7. We have another student working for the company who has been in the US for 8 years and claims she was exempt from social security tax when she worked at her university. Why was she exempt on compensation paid by the university but she is not exempt on compensation paid by the company?
If she has been in the US for 8 years as a student and does not have a letter from the District Director supporting a claim that she is not intending to reside permanently in the US, she is a resident alien and subject to social security taxes. However, a foreign national student enrolled in and employed by an academic institution can be exempt from social security taxes under IRC sec. 3121(b)(10) under the same rules that apply to students who are US citizens. The foreign national's residency status is not relevent for purposes of this rule.
8. We have an employee from China who claims he is exempt from social security taxes under the tax treaty with China? Is he?
No. The paragraph 3 of the protocol of the income tax treaty with China specifically states that the United States may impose its social security tax notwithstanding any provision of the the income tax treaty with China.
9. Do any income tax treaties apply to social security taxes?
Income tax treaties by definition apply to federal income taxes. Newer treaties specifically exclude social security taxes from the definition. The IRS has consistently ruled that the treaties do no apply to social security taxes. However, one treaty, the treaty with the former USSR has a broader definition of taxes covered. The Treasury Explanation of this treaty states that the treaty covers social security taxes as well. That treaty applies to the CIS countries that have not yet entered new treaties with the United States. If the individual is exempt from income tax under the treaty article the exemption applies to social security taxes as well. Be cautious, the exemption only applies to the employee's taxes not to the employer's.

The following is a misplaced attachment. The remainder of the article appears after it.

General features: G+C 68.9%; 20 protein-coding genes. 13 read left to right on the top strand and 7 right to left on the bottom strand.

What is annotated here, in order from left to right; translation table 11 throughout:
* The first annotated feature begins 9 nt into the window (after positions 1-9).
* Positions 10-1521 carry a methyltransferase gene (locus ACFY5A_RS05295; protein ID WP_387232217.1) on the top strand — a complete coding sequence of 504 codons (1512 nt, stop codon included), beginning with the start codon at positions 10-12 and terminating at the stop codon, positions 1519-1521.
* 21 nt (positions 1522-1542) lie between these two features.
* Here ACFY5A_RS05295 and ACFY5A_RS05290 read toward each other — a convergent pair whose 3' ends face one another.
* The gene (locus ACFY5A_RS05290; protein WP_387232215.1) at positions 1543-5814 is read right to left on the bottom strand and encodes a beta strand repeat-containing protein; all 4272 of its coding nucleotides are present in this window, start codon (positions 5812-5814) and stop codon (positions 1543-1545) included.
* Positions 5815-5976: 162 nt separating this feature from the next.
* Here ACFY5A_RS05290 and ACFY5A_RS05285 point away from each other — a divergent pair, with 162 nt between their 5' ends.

10. If the company has withheld social security taxes incorrectly how does the individual obtain a refund?
The company can refund social security taxes on an employee retroactively for prior years if the incorrect withholding occurred during the past three years. The company can amend the applicable employment tax returns and obtain a refund from the IRS. Both employee and employer contributions will be refunded. The company should also issue a Form W-2C for the year indicating the decrease in social security wages. Over withholding during the current year can be made by credit adjustments on the current year's employment tax returns not yet filed.
If the company cannot administratively handle amending employment tax returns, the company should give the employee a letter to that effect. The individual can then request a refund on a Form 843, Claim for Refund including all necessary supporting documentation.
11. Can a foreign national employee obtain a refund of the taxes when he or she leaves the country if the individual will not work in the US long enough for benefits to vest?
No. Although occasionally the Social Security Administration reimburses these taxes to someone who is departing and will not vest in the system, its a fluke. There is no basis for refunding the tax unless the employee was exempt from social security taxes and taxes were withheld incorrectly. However, if the individual is from a country with which the US has a social security agreement, he or she may be able to use work time in that country to obtain a partial US benefit under the agreement totalization formula.
12. If the foreign national employee works in the US long enough to vest for benefits, will the benefits be paid if he moves abroad when he retires.
There may be limitations on social security benefit payments that apply to payments while the individual is ouside the United States. For a full discussion of these limitations refer to "Your Social Security Benefits While You are Outside the United States" provided by the US Social Security Security Administration.